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Review: Amazing Spider-Man #678, New York City Destroyed! Again!

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Amazing Spider-Man #678
Writer: Dan Slott
Art: Humberto Ramos [Pencils], Victor Olazaba [Inks] and Edgar Delgado [Color]

New York City will be destroyed in 24 hours, and Spider-Man only has until 3:10 P.M. to stop it!

Following a dark vision of the future seen with an invention of one of Horizon Labs’ brain trust members, Grady Scraps, Peter Parker sets out to prevent catastrophe and change the invention’s “Bad Tuesday” back into a “Good Tuesday.”

Oh, and, per Madame Web, he can’t seek help from the Avengers or Fantastic Four, or try to evacuate the city.

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That shouldn’t be too hard, right?

Dan Slott begins his latest story arc with a classic premise:  Presenting the hero with a seemingly insurmountable challenge that, ideally, shows them they are capable of overcoming greater obstacles than they imagined.  This is a common premise in Spider-Man stories, especially, because it fits the basic tenets of the character, and it makes a great filler story when you’ve got a big event coming up like the much-anticipated “Ends of the Earth” Sinister Six storyline that begins in a few months.

Even with all of the familiarity in the basic premise, Slott adds in details that set the story apart — namely opening pages where Peter decides to walk to work because web-swinging tends to have him missing the “big picture” of the melting pot that is New York City.  Pete’s interactions on the two-page spread at the beginning of the story not only add little details while including New York City as a “character” in the book, they underscore just what’s at stake if he fails later on in the story.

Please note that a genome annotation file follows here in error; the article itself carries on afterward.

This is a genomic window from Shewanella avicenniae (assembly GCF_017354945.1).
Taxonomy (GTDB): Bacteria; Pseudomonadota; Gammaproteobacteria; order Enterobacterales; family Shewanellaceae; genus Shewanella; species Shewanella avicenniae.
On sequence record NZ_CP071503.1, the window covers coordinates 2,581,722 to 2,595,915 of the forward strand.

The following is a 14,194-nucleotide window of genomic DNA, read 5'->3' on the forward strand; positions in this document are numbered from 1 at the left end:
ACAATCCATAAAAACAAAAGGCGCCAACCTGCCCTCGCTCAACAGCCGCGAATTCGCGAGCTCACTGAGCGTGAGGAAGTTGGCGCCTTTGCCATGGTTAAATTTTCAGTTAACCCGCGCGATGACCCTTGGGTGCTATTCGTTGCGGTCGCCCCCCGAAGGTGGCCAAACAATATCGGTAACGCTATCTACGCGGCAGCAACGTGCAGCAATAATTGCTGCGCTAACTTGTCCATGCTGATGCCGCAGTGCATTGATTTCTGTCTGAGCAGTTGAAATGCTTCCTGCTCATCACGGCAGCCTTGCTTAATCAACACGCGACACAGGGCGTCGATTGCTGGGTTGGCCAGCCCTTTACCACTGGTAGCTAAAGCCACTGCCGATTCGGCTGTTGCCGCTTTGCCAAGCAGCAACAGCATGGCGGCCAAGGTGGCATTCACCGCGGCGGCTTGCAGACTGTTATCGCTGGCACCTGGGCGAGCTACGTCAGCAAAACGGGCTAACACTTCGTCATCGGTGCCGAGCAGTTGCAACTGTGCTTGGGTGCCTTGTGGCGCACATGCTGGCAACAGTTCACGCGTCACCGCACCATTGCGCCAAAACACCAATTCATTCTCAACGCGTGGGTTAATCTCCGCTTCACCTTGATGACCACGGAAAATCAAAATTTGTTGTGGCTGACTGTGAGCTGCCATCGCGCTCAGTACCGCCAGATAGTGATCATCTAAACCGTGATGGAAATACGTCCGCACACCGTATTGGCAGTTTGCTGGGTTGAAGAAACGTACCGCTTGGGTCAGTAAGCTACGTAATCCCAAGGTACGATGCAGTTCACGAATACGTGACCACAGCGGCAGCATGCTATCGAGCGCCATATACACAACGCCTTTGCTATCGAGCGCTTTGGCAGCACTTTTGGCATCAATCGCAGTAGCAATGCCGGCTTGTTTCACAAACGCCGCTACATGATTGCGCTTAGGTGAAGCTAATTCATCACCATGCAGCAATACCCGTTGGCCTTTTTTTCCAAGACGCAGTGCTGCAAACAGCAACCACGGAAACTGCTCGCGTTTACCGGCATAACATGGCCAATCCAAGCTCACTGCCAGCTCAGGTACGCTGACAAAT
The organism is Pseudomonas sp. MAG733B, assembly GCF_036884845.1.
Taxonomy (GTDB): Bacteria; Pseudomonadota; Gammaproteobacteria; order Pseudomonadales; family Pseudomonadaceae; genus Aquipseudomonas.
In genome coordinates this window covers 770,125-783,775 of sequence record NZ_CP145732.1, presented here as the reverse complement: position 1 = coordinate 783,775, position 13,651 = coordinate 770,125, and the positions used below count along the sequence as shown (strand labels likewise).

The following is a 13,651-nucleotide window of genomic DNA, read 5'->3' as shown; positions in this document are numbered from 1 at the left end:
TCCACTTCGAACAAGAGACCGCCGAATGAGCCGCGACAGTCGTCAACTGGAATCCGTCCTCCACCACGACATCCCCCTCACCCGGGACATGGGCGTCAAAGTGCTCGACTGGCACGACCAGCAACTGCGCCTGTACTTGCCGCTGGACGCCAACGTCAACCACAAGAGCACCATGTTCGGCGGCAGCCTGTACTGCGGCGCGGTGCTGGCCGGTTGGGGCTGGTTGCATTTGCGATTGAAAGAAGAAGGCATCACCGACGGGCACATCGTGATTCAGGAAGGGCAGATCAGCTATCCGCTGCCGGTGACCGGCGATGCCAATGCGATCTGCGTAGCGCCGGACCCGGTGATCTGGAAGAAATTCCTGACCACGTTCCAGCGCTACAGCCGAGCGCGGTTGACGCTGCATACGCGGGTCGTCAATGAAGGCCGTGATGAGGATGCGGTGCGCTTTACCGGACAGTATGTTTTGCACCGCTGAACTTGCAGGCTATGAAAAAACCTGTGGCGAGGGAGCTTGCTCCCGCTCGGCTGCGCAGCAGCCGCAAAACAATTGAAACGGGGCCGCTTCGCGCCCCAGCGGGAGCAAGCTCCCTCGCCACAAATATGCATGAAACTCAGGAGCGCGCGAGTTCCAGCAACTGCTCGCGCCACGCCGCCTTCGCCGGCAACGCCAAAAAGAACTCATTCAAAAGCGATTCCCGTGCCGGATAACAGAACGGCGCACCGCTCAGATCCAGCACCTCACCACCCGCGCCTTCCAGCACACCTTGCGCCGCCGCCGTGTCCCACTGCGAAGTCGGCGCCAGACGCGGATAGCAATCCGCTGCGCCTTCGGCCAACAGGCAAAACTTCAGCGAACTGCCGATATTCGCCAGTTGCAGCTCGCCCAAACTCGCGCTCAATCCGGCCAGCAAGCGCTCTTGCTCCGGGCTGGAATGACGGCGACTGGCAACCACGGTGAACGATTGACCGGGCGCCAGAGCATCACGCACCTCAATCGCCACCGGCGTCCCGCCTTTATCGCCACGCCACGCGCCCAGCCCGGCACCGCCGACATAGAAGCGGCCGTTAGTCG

Humberto Ramos continues to impress, and his style of art has really grown on me.  It’s cartoonish, but not too exaggerated — and looking back, I kind of wish the Spider-Man animated series from the ’90s had looked like this.  Of course, he’s also one of the nicest guys in the industry, so he’d get bonus points on that even if his art was terrible.

Nice start to this two-parter.  The only thing I’m left wondering, which I thought of when I started reading this, is that with the Marvel version of New York City seemingly destroyed about 4 or 5 times a year, how are most of the citizens still alive for Spider-Man to save, anyways?

STORY: 8.5/10
ART: 9/10 

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Roger Riddell
Essentially Peter Parker with all the charm of Wolverine, he's a DC-based B2B journalist who occasionally writes about music and pop culture in his free time. His love for comics, metal, and videogames has also landed him gigs writing for the A.V. Club, Comic Book Resources, and Louisville Magazine. Keep him away from the whiskey, and don't ask him how much he hates the Spider-Man movies unless you're ready to hear about his overarching plot for a six-film series that would put the Dark Knight trilogy to shame.

2 COMMENTS

  1. i think great article, Dan Slott begins his latest story arc with a classic premise: Presenting the hero with a seemingly insurmountable problem that, ideally, reveals them they’re able to overcoming higher obstacles than they imagined. thx u

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